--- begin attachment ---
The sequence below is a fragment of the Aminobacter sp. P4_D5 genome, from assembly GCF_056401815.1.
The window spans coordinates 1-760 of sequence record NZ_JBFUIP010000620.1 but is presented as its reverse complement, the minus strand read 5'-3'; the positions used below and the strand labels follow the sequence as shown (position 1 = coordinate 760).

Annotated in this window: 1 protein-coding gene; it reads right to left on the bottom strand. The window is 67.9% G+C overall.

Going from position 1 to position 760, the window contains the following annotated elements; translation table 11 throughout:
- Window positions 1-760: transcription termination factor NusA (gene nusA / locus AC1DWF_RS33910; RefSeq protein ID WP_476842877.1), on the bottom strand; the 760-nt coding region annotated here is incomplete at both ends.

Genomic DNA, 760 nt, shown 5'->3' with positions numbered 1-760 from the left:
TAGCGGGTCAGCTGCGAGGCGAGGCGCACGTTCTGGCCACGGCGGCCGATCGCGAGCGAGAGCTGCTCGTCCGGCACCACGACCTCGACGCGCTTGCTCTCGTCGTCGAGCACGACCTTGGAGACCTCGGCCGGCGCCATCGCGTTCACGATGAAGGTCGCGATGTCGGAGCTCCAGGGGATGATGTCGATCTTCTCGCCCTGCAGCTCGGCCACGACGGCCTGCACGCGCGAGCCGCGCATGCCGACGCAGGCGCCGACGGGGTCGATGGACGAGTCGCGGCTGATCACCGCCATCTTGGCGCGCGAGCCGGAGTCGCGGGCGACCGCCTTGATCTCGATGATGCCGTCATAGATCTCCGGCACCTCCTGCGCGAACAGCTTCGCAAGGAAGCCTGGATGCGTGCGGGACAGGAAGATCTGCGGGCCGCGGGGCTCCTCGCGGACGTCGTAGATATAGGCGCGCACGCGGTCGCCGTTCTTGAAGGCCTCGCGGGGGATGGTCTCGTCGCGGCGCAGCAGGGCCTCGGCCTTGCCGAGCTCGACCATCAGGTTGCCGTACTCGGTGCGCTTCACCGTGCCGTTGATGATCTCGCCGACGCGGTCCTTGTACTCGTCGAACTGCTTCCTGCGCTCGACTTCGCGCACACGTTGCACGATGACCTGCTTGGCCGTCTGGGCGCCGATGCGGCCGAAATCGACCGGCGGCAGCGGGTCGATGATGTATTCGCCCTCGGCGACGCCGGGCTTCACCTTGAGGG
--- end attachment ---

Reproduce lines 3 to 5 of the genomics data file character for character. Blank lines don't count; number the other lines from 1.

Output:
Annotated in this window: 1 protein-coding gene; it reads right to left on the bottom strand. The window is 67.9% G+C overall.

Going from position 1 to position 760, the window contains the following annotated elements; translation table 11 throughout:
- Window positions 1-760: transcription termination factor NusA (gene nusA / locus AC1DWF_RS33910; RefSeq protein ID WP_476842877.1), on the bottom strand; the 760-nt coding region annotated here is incomplete at both ends.